Aviously

Because, aviously…

One of my favorite parts of driving in San Diego was the traffic patterns and the way their traffic lights flow. If NYC could implement some of these it would make driving just a tad easier in a city full of crazy TLC drivers.

  • Traffic lights that change for traffic – Between sensors in the streets and traffic cameras, the lights change when there are cars waiting and no one else is in sight.
    Sitting at a light, and there’s no one coming in any direction is a real pain when driving around at 3AM…or even during the day…so when you pull up to the light, the sensors know you are there, and if there’s no traffic in any other direction, it’ll change the lights so that you can go.
    The one downside to this method is when you are half a block away from a light that recently turned green, it may turn to red fairly quickly if cars are waiting to go in the other directions, leading you to have to wait long periods of times before the cycle comes back to you.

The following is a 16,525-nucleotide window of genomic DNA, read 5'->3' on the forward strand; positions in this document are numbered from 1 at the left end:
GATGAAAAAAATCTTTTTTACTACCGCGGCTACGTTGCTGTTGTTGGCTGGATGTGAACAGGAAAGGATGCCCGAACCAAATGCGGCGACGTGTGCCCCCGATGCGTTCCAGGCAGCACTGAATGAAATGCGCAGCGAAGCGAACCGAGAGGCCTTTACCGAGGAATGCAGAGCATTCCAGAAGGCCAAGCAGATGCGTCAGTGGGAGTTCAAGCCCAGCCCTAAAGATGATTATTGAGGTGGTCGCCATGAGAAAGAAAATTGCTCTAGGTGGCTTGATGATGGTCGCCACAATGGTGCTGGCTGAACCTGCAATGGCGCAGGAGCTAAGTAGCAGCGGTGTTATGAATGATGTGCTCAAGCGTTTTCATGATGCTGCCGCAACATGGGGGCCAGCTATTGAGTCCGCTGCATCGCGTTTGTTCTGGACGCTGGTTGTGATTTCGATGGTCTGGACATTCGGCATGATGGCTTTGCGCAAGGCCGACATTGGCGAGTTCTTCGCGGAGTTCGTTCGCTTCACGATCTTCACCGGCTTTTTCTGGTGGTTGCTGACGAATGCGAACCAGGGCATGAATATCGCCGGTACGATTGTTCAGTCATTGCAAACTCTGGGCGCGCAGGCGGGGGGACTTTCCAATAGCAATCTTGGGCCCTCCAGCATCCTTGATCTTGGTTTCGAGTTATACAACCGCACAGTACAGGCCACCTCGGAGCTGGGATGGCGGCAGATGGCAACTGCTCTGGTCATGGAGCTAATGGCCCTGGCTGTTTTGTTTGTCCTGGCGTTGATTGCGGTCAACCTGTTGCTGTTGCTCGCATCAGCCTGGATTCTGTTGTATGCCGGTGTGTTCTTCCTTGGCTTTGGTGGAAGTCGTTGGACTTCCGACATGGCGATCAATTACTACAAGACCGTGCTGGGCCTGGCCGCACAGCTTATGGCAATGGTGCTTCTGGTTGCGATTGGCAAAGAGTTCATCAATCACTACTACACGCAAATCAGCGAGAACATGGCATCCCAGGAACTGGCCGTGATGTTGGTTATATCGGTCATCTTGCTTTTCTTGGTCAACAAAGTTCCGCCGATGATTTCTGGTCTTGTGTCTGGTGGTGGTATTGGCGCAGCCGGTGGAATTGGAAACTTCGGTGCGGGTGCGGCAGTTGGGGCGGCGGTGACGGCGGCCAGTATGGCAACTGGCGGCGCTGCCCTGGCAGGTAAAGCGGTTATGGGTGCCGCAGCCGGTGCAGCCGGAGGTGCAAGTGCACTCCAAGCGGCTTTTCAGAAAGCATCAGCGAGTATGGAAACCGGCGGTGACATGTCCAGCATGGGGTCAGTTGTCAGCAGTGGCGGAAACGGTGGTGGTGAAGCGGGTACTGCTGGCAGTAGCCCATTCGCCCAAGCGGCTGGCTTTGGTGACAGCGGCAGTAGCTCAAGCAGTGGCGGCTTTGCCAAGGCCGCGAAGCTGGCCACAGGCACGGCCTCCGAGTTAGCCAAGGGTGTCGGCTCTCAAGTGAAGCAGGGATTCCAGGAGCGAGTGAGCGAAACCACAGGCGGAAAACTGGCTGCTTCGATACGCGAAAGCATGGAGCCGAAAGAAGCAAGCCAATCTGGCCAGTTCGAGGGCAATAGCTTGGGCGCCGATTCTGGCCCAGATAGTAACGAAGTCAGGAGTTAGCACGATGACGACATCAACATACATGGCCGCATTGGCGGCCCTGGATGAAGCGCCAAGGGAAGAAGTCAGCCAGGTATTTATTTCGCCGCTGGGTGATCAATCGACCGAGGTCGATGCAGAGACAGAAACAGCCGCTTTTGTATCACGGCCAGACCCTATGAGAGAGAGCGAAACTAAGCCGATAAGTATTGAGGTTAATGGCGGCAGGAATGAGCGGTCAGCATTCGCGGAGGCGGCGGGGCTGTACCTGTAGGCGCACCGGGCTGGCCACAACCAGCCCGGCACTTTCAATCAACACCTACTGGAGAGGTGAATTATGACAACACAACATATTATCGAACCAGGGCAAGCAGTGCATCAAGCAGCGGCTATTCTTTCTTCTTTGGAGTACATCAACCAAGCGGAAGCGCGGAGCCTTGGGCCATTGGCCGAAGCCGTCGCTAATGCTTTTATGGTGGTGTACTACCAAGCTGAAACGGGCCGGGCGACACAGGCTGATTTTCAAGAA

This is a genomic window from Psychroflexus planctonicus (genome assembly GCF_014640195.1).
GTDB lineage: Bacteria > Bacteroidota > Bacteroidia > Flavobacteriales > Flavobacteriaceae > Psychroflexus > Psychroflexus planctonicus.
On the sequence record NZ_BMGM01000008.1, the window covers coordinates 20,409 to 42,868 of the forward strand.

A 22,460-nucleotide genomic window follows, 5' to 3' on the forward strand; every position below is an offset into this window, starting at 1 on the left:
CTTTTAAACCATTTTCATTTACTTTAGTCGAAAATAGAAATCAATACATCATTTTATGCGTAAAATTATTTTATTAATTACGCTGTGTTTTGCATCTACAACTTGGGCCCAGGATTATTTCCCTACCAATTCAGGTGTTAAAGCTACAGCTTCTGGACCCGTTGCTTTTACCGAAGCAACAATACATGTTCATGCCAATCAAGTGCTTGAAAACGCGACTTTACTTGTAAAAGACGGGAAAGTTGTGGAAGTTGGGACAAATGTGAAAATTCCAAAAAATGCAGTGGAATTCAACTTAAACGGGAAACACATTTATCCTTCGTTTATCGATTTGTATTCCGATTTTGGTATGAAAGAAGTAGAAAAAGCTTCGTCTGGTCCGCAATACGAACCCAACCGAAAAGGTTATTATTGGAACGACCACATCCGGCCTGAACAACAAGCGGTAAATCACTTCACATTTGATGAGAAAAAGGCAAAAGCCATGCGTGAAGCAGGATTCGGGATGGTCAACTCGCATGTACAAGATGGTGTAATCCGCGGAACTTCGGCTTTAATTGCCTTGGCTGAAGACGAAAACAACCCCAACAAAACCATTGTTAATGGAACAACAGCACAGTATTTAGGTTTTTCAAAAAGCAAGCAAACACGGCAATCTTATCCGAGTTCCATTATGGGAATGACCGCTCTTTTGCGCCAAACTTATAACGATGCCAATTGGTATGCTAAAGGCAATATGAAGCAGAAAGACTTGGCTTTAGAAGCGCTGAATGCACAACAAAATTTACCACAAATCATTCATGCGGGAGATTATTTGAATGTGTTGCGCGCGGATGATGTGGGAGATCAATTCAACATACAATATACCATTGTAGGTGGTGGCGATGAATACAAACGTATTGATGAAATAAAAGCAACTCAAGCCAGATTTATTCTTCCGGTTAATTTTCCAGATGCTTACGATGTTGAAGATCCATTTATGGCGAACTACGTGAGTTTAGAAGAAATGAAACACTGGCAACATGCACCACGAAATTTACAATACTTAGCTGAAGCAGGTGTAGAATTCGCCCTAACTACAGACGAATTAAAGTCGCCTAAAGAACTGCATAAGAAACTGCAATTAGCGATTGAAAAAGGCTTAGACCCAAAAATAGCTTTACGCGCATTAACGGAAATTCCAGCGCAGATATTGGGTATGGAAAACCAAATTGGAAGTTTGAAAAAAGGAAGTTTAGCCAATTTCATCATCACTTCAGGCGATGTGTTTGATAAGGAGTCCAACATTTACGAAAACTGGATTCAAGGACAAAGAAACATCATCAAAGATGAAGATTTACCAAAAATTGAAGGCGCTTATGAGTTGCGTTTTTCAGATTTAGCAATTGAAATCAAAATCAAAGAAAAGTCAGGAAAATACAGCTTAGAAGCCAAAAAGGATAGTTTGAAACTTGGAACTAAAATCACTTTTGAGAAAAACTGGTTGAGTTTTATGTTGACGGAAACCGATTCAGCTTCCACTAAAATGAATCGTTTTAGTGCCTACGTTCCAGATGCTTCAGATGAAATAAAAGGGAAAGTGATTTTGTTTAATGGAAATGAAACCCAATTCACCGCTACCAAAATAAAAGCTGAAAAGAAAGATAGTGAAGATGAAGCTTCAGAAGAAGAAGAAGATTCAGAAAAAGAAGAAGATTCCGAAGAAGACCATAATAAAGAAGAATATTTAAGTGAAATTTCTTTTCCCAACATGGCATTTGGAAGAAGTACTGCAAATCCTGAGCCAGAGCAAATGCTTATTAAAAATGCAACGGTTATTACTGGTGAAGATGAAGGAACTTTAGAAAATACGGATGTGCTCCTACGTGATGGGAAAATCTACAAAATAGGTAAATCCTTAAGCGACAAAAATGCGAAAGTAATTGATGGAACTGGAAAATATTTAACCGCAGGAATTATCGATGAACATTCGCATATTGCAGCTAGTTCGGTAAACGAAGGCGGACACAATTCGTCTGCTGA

Despite this, I think the pros outweigh the cons.
  • Alternating lights at a merge — During heavy traffic times (such as rush hour) merge lanes can be a real pain to navigate, between cars that just won’t give an inch, and others that are just not pushy enough to get in causing everyone behind them to get stuck.
    The solution is simple enough: Add a red/green light at the merge point, which allows one or two cars per green light before switching lanes. While this sounds like it would slow things down, it actually makes the merge much simpler, and when people obey the lights traffic flow is much better.
    A few places in NYC that can use this:

    • Hugh L. Carey/Brooklyn Battery Tunnel entrance, where they merge right before the entrance
    • Prospect Expressway: Exit 1 for Hamilton Avenue
    • Brooklyn Bridge Exit to the BQE

The second of these ideas is fairly cheaper to implement, but both would help move NYC just a big faster.

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